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Memento: Limited Edition

Columbia TriStar's second release of Memento as a limited edition two-disc set will either enchant the consumer who wants to spend hours trying to glean where the features have been hidden, or will drive crazy the impatient, busy viewer who just wants to relax with a good movie. The menus for Memento: Limited Edition are a nightmare. Complicated, time-consuming, irritating, they are presumably designed to put the consumer "in the mood" for the movie by recreating a little bit of main character Leonard Shelby's life, as presented in the short story and on the Web site, and alluded to in the movie. It's a bizarre form of advertising for a object that has already been purchased. Hey, let the movie do this, not the support apparatus. Memento: Limited Edition is a watershed in DVD distribution: It's all Easter eggs. And given how complicated the menus happen to be, it feels really not worth it when you finally get to the second disc's menu, and all there is are a bunch of photos and a couple of documentaries and other documents. Changes from the previous disc to the new one include: dropping a 30-minute interview with Christopher Nolan from the IFC Channel conducted by New York Times movie reviewer Elvis Mitchell, the complete contents of the official website, the TV spots, a trailer for Christopher Nolan's Following, a brief "tattoo gallery," and brief director and cast biographies. Memento: Limited Edition adds DTS 5.1, a commentary track from Nolan, a "The Making of a Scene" episode from the Sundance Channel, production stills, two trailers, script-to-screen multi-angle, Leonard Shelby's hospital diary, the movie in chronological order, production stills, and sketches. The animated musical menu offers 16-chapter scene-selection, there's a four-sheet insert with paper clip, and it all comes in a dual-DVD digipak in a folding cardboard and plastic case. Memento the movie remains a four-star event, but this confusing, frustrating disc's menu, plus the fact that it doesn't share all the extras from its predecessor, dictates that consumers hold on to their previous Memento purchase and/or skip this one altogether.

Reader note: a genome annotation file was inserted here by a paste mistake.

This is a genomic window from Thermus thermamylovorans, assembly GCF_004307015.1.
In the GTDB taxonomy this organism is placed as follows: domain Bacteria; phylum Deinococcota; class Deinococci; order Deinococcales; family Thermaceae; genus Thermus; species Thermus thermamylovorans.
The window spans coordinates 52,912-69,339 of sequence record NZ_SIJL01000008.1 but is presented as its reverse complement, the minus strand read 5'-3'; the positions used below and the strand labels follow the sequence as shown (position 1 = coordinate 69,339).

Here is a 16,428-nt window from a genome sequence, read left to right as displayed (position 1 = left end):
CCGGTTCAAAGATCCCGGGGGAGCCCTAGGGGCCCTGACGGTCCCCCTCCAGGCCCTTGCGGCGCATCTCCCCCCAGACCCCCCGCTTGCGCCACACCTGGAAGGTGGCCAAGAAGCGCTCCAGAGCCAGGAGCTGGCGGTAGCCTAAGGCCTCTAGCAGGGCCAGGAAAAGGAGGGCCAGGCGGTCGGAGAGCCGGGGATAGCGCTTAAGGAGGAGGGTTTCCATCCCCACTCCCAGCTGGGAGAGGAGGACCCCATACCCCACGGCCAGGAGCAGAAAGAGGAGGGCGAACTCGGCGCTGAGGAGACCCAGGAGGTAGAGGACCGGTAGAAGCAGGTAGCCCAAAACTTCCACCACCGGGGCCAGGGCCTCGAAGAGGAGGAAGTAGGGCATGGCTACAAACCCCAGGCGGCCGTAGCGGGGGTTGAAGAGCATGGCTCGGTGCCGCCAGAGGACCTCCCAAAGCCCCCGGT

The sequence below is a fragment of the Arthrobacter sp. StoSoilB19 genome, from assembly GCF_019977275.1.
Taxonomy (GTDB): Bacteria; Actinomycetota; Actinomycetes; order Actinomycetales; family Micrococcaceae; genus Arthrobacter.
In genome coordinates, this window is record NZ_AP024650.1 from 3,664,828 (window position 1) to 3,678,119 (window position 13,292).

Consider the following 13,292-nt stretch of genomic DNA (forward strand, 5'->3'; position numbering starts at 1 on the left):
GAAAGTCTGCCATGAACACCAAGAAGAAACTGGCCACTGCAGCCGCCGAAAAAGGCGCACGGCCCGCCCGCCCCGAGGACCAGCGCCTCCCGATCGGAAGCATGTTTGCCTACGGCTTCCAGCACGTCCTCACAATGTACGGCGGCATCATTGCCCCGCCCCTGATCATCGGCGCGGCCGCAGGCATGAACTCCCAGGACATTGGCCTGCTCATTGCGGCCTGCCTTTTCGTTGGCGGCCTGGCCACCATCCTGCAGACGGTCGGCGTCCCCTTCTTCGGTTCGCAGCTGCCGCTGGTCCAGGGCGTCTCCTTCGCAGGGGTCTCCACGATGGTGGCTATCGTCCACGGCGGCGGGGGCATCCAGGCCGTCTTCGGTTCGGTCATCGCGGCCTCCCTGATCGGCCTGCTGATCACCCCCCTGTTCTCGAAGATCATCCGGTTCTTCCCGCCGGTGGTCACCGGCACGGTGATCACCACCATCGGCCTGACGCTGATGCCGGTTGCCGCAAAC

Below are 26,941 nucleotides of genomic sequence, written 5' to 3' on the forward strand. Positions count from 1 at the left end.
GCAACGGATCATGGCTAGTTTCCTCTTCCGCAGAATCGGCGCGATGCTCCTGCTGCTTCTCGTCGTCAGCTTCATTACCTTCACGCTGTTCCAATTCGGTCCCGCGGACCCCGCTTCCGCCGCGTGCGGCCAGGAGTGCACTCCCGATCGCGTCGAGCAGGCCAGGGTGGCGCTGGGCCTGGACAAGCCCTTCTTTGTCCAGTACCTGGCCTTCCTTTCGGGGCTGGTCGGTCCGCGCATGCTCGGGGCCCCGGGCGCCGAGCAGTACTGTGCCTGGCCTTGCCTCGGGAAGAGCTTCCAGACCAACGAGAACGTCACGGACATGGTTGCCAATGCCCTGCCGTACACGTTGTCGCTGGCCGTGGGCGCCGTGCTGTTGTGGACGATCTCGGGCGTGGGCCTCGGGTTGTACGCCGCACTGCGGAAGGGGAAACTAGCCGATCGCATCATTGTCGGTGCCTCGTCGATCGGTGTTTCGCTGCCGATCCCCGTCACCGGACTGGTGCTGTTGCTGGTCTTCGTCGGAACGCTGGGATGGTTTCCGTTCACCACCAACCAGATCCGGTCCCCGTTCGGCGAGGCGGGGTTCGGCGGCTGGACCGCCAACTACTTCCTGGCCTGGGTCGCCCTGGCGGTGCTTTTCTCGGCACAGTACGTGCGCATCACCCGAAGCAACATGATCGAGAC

—D.K. Holm

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